James Conway presents Bach’s St John Passion as a communal reflection on faith, loss and mortality in his production for English Touring Opera, described as an “immersive semi-staging”, though in some ways it resists classification. Malleable and to some extent site-specific, it’s capable of ceaseless adaptation to the various venues – cathedrals as well as theatres – that will house it during its tour. It also very much forms part of ETO’s exemplary outreach tradition of working with local choirs as it progresses around the country.
At the Hackney Empire, it plays itself out on the colonnaded set for Mozart’s Così fan tutte, which accompanies it on tour, its gilded pillars gradually turning red as the moment of Christ’s death approaches. The Old Street Band, ETO’s period instrument orchestra, are on stage with some of the choirs, the remainder spilling into the theatre’s boxes. Seven soloists, singing from memory, meanwhile, move between stage and auditorium, each conveying a different response to the narrative. So, for instance, Thomas Elwin’s sad resignation contrasts with fellow tenor Richard Dowling’s anger and bass Bradley Travis’s anxious dismay. In accordance with his view of the Passion as a communal experience, Conway, controversially perhaps, divides the gospel text between all seven soloists, which results in some lines originally written for tenor and bass lying slightly awkwardly when transposed up an octave for soprano (Susanna Hurell), mezzo (Martha Jones) or countertenor (Tim Morgan).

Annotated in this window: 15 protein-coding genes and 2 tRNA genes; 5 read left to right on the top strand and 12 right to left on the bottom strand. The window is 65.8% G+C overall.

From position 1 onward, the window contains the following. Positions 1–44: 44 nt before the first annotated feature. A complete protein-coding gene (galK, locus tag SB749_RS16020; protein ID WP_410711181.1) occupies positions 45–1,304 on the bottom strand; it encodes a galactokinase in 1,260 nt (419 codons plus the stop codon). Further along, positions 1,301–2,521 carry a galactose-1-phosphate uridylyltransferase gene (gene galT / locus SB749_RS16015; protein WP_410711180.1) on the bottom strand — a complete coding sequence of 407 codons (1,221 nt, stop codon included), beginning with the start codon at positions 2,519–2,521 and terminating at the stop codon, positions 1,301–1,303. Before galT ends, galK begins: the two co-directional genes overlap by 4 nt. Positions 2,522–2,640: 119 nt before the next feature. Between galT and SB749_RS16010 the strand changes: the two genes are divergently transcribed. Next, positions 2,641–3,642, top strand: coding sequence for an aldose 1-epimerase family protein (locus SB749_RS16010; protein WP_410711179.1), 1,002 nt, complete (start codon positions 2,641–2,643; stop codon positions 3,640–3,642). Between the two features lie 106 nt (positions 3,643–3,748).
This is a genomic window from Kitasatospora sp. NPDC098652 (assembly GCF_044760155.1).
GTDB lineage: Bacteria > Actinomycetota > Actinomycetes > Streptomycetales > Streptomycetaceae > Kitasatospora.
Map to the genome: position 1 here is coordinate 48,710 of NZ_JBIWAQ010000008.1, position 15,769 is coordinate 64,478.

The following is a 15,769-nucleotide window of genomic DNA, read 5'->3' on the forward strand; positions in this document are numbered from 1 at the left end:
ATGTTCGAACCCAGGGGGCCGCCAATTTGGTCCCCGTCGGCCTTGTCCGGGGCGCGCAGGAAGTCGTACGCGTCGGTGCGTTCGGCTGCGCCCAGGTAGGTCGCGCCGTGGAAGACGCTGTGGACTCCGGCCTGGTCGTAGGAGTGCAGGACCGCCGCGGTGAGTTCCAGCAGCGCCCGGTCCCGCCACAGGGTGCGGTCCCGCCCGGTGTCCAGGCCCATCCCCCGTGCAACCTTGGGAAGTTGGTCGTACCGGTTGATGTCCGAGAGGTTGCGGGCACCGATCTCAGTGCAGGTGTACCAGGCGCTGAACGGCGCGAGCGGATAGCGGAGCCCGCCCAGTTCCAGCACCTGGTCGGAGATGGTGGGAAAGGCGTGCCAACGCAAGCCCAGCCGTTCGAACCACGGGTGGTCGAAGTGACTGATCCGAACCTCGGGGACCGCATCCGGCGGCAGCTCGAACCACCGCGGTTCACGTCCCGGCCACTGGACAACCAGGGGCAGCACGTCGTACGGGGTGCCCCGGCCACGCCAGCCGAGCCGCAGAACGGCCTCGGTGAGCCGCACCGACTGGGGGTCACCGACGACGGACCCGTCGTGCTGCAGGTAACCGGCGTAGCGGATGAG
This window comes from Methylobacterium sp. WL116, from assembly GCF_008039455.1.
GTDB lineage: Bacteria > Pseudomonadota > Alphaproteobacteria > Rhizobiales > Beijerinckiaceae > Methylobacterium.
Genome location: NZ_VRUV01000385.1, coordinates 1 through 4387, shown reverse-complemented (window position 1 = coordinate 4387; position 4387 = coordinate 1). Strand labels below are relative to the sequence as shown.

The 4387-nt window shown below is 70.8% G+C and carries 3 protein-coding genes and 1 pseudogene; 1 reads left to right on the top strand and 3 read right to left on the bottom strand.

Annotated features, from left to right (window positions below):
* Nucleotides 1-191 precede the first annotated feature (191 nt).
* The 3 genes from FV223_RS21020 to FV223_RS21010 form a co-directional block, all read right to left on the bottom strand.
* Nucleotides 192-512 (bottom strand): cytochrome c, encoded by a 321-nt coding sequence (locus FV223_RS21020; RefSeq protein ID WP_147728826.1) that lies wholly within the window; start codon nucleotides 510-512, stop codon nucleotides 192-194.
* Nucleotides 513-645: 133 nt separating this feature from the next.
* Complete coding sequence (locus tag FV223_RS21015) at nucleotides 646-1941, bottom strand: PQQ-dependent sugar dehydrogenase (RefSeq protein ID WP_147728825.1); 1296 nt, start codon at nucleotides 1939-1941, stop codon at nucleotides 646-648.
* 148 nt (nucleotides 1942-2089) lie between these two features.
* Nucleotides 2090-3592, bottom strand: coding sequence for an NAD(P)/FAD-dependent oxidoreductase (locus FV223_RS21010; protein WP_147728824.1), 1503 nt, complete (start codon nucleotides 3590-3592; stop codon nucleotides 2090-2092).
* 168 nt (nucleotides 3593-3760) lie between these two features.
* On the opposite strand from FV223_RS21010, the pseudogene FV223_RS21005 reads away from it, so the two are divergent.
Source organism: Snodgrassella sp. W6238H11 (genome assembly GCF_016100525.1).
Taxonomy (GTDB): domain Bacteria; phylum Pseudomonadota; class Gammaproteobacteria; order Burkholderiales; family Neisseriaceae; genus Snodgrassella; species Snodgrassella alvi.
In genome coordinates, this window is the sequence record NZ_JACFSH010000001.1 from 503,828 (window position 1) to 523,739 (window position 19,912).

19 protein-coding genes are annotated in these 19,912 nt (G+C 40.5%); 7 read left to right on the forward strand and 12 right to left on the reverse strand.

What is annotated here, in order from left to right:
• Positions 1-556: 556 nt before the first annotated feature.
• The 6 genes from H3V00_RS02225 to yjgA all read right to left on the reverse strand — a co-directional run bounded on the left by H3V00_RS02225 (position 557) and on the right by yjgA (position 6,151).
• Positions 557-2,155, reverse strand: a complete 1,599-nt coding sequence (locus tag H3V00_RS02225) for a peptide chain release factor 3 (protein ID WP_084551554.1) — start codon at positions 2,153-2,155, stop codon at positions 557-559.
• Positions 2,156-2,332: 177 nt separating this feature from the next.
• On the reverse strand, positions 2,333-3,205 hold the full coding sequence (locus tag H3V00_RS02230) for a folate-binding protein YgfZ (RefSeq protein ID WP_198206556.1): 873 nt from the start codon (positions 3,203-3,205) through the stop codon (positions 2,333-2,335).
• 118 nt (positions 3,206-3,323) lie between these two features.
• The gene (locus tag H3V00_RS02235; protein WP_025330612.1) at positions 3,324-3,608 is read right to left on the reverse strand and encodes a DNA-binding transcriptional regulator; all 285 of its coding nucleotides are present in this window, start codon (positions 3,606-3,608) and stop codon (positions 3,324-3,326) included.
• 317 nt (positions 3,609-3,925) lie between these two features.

The performances, however, are for the most part strong. There’s no interval, which heightens the intensity, and conductor Jonathan Peter Kenny, adopting swift tempi, propels the music forwards with considerable urgency. Instrumental obbligati are fluent and poised. The combined forces of the Collegium Musicum of London, Hackney Singers, Hackney Choral and the London Youth Boys’ Choir sang with great conviction and clarity. Among the arias, Elwin’s sorrowing Erwäge, Morgan’s beautifully introverted Es ist vollbracht! and bass-baritone Stephan Loges’s Mein teurer Heiland all stand out. Despite occasional idiosyncrasies, it’s deeply touching in its fervour and sincerity, and well worth catching during its tour.